Building an insight into the museum where Manchester’s Industrial and technological routes are brought to life; across a super-wide 3 screen within the mesmerising entrance hall to ensure eager anticipation of the journey to come.
Using pre-existing unused footage of the museum we were asked to create a film that welcomed visitors to the museum, giving them a hint of what to expect on their visit. We then designed and produced a beautiful motion graphic, depicting the science and steam that is Manchester’s Museum of Science & Industry.
Screened on the huge video wall in the Revolution Manchester entrance hall we combined the footage with animation, kinetic typography and atmospheric soundscapes to deliver a film that showcases MOSI’s unique visitor experience.
“In south-west Lancashire, babes don’t toddle, they side-step. Rugby League is a physical manifestation of our rules of life, comradeship, honest endeavour and a staunch allegiance to fair-play” Colin Welland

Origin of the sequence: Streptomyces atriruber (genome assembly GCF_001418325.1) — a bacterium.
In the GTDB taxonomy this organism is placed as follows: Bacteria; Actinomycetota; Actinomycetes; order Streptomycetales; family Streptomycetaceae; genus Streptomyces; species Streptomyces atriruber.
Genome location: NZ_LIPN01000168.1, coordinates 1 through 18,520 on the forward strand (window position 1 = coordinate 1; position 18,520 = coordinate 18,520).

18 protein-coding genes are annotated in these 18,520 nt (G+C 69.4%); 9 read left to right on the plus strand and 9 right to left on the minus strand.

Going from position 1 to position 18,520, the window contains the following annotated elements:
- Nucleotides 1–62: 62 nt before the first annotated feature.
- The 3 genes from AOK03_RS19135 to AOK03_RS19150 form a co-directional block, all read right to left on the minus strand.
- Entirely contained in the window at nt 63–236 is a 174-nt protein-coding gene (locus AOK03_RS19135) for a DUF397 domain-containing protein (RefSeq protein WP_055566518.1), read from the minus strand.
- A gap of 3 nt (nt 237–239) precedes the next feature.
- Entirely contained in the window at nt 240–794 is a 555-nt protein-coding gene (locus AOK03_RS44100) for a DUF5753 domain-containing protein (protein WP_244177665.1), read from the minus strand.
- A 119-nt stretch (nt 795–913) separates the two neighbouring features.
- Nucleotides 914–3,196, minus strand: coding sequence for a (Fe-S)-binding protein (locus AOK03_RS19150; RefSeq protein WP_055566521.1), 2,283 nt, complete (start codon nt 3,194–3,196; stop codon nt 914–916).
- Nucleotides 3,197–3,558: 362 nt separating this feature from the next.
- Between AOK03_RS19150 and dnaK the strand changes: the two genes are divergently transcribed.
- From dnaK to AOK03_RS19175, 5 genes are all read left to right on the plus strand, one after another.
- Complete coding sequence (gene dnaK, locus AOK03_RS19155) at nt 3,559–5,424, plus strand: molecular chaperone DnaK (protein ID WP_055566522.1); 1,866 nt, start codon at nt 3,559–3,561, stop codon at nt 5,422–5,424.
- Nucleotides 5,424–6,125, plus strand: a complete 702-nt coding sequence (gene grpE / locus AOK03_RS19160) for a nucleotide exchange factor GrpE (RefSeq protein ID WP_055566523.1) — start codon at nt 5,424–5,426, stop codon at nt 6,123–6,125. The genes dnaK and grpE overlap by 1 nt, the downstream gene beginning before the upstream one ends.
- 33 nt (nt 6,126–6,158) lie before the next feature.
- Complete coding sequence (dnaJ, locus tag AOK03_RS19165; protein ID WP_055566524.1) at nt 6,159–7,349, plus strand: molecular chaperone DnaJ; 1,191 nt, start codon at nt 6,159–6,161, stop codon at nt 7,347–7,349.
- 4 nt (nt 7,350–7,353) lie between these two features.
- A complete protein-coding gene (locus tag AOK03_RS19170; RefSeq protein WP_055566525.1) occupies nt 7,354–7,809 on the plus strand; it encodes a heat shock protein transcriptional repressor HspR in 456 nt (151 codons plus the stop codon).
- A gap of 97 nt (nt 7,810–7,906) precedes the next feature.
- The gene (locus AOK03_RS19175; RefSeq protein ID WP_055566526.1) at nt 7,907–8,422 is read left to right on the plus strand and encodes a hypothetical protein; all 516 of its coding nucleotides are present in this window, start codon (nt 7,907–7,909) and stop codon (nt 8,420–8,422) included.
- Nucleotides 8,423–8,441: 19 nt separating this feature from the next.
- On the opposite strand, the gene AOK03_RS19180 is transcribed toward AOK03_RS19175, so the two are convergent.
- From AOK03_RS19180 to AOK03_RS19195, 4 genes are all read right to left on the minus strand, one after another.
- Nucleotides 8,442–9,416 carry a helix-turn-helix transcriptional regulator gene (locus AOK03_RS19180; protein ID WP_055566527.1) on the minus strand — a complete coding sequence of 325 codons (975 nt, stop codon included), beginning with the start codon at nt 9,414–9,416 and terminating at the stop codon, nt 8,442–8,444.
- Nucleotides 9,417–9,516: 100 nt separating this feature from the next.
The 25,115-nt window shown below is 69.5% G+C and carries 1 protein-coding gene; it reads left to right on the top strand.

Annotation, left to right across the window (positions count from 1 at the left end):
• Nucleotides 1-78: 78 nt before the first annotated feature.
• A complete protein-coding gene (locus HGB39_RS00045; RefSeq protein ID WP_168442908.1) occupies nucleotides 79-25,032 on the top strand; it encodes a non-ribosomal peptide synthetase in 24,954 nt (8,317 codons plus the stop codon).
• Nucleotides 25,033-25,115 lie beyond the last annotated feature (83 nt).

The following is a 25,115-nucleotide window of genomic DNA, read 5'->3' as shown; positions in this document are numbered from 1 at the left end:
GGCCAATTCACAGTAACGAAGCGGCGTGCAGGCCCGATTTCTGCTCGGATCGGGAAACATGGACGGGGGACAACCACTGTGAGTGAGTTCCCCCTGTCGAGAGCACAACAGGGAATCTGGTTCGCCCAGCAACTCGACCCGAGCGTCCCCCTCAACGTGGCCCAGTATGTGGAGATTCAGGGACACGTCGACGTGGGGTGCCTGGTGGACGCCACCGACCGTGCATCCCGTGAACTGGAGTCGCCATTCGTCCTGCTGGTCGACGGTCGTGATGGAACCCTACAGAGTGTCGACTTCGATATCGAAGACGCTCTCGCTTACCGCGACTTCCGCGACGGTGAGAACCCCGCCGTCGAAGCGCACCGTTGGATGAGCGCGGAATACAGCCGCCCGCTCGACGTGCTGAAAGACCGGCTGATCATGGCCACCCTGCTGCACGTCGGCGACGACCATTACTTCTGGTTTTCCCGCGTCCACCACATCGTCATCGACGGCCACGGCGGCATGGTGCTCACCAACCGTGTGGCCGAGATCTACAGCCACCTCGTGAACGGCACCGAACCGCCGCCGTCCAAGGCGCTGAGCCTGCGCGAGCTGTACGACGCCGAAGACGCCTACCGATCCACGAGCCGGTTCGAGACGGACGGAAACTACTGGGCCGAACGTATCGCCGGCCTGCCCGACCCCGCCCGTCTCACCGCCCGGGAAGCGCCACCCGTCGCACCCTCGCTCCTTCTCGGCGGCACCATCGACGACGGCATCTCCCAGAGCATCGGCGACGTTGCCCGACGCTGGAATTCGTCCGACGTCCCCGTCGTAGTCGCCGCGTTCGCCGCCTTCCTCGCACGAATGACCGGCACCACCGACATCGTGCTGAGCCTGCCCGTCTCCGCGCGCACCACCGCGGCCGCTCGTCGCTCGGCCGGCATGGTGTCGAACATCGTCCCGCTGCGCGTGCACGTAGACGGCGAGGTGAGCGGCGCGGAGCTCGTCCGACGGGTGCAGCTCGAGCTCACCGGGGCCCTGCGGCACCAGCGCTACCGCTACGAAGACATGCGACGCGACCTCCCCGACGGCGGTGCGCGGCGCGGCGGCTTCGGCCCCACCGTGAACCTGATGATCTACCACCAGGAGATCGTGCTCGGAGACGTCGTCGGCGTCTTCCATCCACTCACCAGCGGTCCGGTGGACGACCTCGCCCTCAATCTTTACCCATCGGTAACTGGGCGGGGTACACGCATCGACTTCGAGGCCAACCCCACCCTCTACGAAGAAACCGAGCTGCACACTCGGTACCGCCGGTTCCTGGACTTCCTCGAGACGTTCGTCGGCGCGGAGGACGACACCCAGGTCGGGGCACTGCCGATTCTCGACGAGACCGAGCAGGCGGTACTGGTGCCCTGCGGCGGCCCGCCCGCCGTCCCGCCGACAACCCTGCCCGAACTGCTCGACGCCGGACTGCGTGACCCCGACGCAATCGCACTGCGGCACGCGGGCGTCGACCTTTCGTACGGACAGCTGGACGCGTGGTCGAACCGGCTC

A heritage project close to our heart and roots in Warrington, Fuzzy Duck and the Wolves Foundation spent 12 months working together on the huge project of documenting the rich history of Warrington Wolves Rugby League Club and the town they represent.
After securing Heritage Lottery funding, we produced a 100 metre long timeline, supported by augmented reality, motion graphics, poetry and two, 12 minute documentaries.
Warrington is a town with a rising population and we were determined to have these newcomers understand and learn to love the sport, the team, the town.
The project was awarded bronze in the 2013 Fresh Creative Awards, Best Breakthrough category.
Fuzzy Duck have completed a major project helping United Utilities to mastermind the delivery of a new visitor centre at their brand new £200 million wastewater treatment works in Liverpool.